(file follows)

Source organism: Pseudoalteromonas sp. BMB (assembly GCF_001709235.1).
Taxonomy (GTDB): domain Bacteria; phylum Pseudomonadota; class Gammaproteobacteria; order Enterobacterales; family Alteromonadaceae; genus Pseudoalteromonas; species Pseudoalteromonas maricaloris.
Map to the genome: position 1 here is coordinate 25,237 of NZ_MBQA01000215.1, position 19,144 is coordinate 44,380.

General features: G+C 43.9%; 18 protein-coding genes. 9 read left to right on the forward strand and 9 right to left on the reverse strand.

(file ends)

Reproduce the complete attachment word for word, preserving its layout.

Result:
Source organism: Pseudoalteromonas sp. BMB (assembly GCF_001709235.1).
Taxonomy (GTDB): domain Bacteria; phylum Pseudomonadota; class Gammaproteobacteria; order Enterobacterales; family Alteromonadaceae; genus Pseudoalteromonas; species Pseudoalteromonas maricaloris.
Map to the genome: position 1 here is coordinate 25,237 of NZ_MBQA01000215.1, position 19,144 is coordinate 44,380.

General features: G+C 43.9%; 18 protein-coding genes. 9 read left to right on the forward strand and 9 right to left on the reverse strand.